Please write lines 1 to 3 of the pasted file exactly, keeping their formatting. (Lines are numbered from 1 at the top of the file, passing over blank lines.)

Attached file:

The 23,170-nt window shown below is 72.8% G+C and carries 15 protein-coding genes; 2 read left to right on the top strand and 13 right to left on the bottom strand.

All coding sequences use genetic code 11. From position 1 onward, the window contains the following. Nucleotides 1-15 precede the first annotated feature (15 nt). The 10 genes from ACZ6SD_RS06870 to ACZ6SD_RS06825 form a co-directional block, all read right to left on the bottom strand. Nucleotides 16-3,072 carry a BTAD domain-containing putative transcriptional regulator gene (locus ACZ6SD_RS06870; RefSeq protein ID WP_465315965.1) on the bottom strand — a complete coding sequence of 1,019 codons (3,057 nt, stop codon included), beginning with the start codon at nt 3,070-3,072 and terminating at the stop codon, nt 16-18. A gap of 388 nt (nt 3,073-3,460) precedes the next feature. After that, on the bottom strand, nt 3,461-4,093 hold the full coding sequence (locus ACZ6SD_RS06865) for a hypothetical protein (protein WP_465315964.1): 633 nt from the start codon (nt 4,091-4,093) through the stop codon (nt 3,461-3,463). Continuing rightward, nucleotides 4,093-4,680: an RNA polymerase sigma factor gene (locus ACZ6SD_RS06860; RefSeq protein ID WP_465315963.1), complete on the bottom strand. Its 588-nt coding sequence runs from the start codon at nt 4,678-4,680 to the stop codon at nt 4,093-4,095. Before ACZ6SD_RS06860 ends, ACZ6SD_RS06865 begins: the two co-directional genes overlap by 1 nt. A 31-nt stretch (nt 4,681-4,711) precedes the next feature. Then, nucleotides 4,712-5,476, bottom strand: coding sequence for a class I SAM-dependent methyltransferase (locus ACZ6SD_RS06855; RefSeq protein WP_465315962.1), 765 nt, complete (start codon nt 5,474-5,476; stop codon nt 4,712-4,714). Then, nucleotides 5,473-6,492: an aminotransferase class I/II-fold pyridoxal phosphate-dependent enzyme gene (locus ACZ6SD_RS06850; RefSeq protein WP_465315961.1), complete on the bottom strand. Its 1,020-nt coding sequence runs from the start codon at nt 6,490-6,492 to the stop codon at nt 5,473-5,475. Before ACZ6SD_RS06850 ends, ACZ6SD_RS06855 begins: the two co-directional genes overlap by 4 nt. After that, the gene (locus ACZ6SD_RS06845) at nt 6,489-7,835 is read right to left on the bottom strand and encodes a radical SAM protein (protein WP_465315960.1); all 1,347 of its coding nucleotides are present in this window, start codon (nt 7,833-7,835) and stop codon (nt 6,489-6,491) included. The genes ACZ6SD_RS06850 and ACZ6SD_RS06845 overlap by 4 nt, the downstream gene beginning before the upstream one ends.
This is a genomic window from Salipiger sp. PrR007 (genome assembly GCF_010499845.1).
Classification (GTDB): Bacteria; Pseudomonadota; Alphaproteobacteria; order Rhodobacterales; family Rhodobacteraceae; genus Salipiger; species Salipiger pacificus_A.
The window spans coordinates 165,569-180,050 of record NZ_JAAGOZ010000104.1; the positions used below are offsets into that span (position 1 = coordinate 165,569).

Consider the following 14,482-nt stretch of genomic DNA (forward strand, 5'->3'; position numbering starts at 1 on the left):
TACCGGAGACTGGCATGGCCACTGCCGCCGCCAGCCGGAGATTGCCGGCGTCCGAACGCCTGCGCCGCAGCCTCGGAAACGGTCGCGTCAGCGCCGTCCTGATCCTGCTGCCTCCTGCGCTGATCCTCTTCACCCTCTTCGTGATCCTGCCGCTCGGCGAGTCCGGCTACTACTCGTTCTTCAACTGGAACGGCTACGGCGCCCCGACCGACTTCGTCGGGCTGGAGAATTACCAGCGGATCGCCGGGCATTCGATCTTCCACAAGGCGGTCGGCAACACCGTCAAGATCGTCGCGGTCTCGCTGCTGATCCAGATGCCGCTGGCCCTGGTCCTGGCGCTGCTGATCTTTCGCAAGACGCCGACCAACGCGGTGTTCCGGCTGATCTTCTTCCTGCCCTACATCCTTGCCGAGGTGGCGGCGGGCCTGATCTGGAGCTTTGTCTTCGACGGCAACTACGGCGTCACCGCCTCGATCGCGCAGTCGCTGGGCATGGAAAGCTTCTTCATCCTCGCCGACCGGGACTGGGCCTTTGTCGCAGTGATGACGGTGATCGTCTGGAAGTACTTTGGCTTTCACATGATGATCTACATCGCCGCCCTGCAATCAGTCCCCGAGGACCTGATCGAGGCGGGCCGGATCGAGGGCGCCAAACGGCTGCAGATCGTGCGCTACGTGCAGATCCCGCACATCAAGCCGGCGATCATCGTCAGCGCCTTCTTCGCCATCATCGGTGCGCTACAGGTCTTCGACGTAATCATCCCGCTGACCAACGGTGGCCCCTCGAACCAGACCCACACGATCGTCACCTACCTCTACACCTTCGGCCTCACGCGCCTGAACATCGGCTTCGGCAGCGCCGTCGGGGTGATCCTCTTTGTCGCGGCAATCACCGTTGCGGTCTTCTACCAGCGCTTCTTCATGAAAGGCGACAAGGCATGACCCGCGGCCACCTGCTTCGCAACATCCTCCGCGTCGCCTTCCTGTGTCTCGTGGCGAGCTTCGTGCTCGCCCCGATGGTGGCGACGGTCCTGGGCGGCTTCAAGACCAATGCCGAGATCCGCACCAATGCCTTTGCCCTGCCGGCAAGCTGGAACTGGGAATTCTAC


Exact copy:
The 23,170-nt window shown below is 72.8% G+C and carries 15 protein-coding genes; 2 read left to right on the top strand and 13 right to left on the bottom strand.

All coding sequences use genetic code 11. From position 1 onward, the window contains the following. Nucleotides 1-15 precede the first annotated feature (15 nt). The 10 genes from ACZ6SD_RS06870 to ACZ6SD_RS06825 form a co-directional block, all read right to left on the bottom strand. Nucleotides 16-3,072 carry a BTAD domain-containing putative transcriptional regulator gene (locus ACZ6SD_RS06870; RefSeq protein ID WP_465315965.1) on the bottom strand — a complete coding sequence of 1,019 codons (3,057 nt, stop codon included), beginning with the start codon at nt 3,070-3,072 and terminating at the stop codon, nt 16-18. A gap of 388 nt (nt 3,073-3,460) precedes the next feature. After that, on the bottom strand, nt 3,461-4,093 hold the full coding sequence (locus ACZ6SD_RS06865) for a hypothetical protein (protein WP_465315964.1): 633 nt from the start codon (nt 4,091-4,093) through the stop codon (nt 3,461-3,463). Continuing rightward, nucleotides 4,093-4,680: an RNA polymerase sigma factor gene (locus ACZ6SD_RS06860; RefSeq protein ID WP_465315963.1), complete on the bottom strand. Its 588-nt coding sequence runs from the start codon at nt 4,678-4,680 to the stop codon at nt 4,093-4,095. Before ACZ6SD_RS06860 ends, ACZ6SD_RS06865 begins: the two co-directional genes overlap by 1 nt. A 31-nt stretch (nt 4,681-4,711) precedes the next feature. Then, nucleotides 4,712-5,476, bottom strand: coding sequence for a class I SAM-dependent methyltransferase (locus ACZ6SD_RS06855; RefSeq protein WP_465315962.1), 765 nt, complete (start codon nt 5,474-5,476; stop codon nt 4,712-4,714). Then, nucleotides 5,473-6,492: an aminotransferase class I/II-fold pyridoxal phosphate-dependent enzyme gene (locus ACZ6SD_RS06850; RefSeq protein WP_465315961.1), complete on the bottom strand. Its 1,020-nt coding sequence runs from the start codon at nt 6,490-6,492 to the stop codon at nt 5,473-5,475. Before ACZ6SD_RS06850 ends, ACZ6SD_RS06855 begins: the two co-directional genes overlap by 4 nt. After that, the gene (locus ACZ6SD_RS06845) at nt 6,489-7,835 is read right to left on the bottom strand and encodes a radical SAM protein (protein WP_465315960.1); all 1,347 of its coding nucleotides are present in this window, start codon (nt 7,833-7,835) and stop codon (nt 6,489-6,491) included. The genes ACZ6SD_RS06850 and ACZ6SD_RS06845 overlap by 4 nt, the downstream gene beginning before the upstream one ends.
This is a genomic window from Salipiger sp. PrR007 (genome assembly GCF_010499845.1).